Most academic and finance industry conferences – even those on responsible investment – are held in nice hotels. Sometimes it’s in a beautiful setting, but still in a hotel nonetheless. So when I got into a car with three strangers in Brooklyn and started driving north to Vermont, I knew I was in for something different. This conference was held in a tent at one of the United State’s great estates, Shelburne Farms, in the rolling hills on the eastern shore of Lake Champlain.
It is likely that you have heard of the Slow Food movement, which started in Italy and has spread around the world, and works to “defend biodiversity, spread taste education, and connect producers of excellent foods.” Slow Money was started with intention not of slowing down money, but of enabling investment in producers of slow food, and of rebuilding biodiversity and fertility particularly in the United States. So this bucolic setting was a natural place to hold a conference on ‘Slow Money ’ – a working educational farm and a beautiful backdrop in one of the states with the strongest local food movements.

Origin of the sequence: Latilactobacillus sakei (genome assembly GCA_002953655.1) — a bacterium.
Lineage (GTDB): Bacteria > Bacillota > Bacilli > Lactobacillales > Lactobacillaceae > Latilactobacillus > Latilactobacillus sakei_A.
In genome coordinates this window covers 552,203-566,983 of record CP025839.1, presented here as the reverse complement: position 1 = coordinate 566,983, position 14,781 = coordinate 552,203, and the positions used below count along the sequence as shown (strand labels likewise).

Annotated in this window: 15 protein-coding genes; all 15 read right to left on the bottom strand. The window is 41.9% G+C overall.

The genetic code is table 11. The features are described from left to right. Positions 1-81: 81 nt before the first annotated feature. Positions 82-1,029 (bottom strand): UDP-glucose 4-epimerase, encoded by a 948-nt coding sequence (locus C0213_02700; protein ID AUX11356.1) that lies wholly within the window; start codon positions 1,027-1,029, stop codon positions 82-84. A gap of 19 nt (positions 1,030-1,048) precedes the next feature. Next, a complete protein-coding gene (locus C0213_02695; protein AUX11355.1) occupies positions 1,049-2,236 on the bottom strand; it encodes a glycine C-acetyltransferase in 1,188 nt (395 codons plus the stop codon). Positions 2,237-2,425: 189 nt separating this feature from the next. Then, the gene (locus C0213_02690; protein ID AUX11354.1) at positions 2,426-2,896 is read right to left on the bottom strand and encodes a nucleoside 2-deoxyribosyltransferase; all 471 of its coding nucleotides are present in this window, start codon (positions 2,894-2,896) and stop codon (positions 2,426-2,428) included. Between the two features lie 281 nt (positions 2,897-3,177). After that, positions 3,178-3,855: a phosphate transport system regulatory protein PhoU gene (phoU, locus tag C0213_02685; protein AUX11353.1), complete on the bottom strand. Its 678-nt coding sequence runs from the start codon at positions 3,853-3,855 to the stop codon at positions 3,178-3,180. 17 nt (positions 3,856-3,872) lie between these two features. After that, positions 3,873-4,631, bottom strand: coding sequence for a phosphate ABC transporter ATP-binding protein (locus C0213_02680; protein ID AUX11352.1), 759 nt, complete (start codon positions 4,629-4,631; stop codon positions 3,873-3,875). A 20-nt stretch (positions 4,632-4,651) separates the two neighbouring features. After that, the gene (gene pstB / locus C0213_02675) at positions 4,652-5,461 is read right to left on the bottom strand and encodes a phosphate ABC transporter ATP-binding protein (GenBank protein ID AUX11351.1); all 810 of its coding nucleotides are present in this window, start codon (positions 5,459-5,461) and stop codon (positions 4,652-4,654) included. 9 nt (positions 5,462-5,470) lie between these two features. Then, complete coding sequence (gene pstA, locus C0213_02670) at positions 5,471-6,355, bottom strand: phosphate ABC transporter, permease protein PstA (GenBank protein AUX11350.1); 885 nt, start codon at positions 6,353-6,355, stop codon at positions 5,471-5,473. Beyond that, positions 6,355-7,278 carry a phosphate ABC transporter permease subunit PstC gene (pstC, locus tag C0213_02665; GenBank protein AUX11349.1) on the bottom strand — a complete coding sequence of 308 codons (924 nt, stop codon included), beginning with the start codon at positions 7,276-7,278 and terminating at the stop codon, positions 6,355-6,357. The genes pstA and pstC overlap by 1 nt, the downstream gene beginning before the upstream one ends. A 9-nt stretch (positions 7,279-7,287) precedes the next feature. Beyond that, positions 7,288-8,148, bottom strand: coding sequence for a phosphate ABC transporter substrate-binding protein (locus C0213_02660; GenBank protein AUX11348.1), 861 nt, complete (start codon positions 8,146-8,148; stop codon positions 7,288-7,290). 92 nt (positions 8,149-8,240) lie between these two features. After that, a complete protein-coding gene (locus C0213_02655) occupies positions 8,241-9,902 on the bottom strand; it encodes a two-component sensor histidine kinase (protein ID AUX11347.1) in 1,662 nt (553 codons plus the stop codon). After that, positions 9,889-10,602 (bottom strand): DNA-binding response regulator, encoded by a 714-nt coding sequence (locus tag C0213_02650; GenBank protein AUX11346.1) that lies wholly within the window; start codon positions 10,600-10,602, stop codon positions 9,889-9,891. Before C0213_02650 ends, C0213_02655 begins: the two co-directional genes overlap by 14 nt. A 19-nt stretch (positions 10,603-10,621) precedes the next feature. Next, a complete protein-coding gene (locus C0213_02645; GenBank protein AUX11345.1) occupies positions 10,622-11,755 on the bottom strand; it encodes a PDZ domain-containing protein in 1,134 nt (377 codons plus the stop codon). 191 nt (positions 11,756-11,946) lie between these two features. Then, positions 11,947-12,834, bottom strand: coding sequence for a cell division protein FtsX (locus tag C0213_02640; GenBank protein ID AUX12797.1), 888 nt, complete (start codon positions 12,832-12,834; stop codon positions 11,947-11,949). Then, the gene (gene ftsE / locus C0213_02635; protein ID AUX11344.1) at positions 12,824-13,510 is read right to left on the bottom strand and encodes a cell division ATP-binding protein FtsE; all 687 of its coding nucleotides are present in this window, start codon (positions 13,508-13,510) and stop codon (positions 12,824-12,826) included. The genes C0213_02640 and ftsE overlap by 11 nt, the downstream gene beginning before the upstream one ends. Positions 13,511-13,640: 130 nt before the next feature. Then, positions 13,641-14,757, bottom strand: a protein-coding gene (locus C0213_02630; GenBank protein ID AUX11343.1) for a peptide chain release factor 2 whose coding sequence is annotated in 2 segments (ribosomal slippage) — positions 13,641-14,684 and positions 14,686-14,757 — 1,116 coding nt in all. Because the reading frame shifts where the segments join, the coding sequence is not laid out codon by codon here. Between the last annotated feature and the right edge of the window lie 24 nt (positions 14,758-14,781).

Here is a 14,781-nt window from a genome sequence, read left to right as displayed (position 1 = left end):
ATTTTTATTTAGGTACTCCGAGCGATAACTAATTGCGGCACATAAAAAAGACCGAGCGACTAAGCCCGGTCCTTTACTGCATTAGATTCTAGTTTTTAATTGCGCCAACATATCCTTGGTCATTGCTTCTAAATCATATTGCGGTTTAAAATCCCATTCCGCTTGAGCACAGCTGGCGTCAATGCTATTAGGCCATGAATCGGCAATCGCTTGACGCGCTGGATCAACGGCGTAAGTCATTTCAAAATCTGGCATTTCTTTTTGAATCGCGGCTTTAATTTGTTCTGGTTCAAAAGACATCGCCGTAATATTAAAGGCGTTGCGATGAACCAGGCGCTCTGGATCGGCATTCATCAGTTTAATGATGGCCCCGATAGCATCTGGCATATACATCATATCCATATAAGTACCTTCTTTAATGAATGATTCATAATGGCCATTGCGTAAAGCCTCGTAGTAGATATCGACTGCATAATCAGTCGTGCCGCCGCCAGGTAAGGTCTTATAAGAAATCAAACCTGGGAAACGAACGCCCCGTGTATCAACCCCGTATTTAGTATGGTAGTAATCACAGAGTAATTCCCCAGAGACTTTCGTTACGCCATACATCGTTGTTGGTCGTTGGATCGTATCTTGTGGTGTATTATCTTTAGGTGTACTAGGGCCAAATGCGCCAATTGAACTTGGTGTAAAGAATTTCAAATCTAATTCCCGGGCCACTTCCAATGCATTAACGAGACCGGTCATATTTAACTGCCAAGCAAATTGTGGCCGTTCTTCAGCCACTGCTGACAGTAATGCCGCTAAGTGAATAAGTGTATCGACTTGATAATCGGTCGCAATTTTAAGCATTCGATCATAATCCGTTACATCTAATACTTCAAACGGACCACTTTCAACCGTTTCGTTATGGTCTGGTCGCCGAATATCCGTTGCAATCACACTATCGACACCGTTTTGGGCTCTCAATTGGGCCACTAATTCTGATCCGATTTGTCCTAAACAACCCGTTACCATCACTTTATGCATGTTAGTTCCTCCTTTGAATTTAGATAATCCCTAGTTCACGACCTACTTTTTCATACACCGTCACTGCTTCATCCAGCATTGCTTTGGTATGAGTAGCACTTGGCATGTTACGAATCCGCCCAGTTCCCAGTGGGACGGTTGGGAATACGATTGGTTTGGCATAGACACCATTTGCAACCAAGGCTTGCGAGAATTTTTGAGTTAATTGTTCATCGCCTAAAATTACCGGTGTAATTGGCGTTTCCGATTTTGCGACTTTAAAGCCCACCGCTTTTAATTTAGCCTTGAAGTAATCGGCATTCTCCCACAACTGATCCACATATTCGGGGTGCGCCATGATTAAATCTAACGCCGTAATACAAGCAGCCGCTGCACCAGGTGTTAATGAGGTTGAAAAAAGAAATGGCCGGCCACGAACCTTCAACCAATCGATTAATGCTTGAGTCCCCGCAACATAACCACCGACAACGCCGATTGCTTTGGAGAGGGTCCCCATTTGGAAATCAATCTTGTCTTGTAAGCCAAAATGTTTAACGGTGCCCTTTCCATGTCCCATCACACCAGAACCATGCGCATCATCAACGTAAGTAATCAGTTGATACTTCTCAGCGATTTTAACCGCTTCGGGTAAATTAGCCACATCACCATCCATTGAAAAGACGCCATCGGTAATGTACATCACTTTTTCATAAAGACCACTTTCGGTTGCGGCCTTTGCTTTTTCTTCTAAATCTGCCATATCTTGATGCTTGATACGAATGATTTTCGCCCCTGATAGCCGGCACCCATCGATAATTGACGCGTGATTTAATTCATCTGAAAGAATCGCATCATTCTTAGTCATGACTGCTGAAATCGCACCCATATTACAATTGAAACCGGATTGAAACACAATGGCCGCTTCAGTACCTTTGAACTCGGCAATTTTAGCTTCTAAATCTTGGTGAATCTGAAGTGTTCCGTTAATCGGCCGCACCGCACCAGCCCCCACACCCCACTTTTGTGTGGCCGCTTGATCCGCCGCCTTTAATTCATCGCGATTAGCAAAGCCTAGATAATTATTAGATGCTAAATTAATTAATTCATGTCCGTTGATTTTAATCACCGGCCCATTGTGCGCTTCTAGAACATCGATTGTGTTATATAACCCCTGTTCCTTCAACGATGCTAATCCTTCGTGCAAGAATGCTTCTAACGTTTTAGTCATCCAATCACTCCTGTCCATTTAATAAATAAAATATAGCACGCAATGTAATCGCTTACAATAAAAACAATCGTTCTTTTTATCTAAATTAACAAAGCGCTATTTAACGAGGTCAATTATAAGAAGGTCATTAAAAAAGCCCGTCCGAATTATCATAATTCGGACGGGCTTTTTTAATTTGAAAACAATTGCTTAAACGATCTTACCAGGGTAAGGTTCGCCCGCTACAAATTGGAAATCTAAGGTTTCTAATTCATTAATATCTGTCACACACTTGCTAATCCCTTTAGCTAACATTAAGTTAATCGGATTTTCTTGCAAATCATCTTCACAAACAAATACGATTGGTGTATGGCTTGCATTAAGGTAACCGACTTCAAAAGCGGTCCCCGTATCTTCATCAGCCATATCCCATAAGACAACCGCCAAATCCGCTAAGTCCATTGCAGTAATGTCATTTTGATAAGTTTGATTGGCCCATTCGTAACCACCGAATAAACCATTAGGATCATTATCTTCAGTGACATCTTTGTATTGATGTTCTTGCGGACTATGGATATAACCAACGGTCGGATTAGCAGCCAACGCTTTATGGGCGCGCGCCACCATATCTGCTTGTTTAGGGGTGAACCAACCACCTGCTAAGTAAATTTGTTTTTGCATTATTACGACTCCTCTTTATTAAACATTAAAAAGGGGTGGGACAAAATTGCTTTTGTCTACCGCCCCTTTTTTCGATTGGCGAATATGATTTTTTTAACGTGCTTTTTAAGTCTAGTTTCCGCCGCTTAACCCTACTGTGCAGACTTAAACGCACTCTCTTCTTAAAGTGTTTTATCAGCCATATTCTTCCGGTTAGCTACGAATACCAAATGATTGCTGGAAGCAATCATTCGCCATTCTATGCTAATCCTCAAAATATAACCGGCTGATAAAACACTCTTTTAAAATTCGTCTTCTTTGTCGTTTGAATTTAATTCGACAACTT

Farmers and small value-added businesses that support them need investment capital to make what they do possible, and in our risk-averse and returns-driven society, it is hard to make this happen. In many ways, the goal of Slow Money is to circumvent, then change, the way that investment capital flows. That is not easy, but is a worthy goal.
Just a few of the questions that have yet to be answered are:
• How can regular people – not venture capitalist investors – make investments in the close-to-home producers that they care about without putting themselves at risk?
• How can people make returns from those investments while charging a fair price on loans or taking a legitimate equity stake?
• What is the best way to diversify investments to get a stable return while still keeping a close connection to the invested-in farms and businesses ?
There are, with good reason, Securities and Exchange Commission regulations that govern investments by individuals, particularly those that are not ‘accredited investors’ or investors with over $1 million in net worth. The idea is to protect small investors from getting cheated or taking on risk that they don’t understand. These rules present problems for regular people trying to make a diversity of small ownership investments in businesses like dairies, bakeries, and millers.
The conference was an inspiring and exciting exchange of ideas, with great speakers like Bill McKibben, and farmers Joel Salatin and Eliot Coleman. After much discussion the major issue of how to make this vision possible for regular investors remains. I look forward to seeing how this movement develops in the future, and hope that it helps to change finance as we know it.
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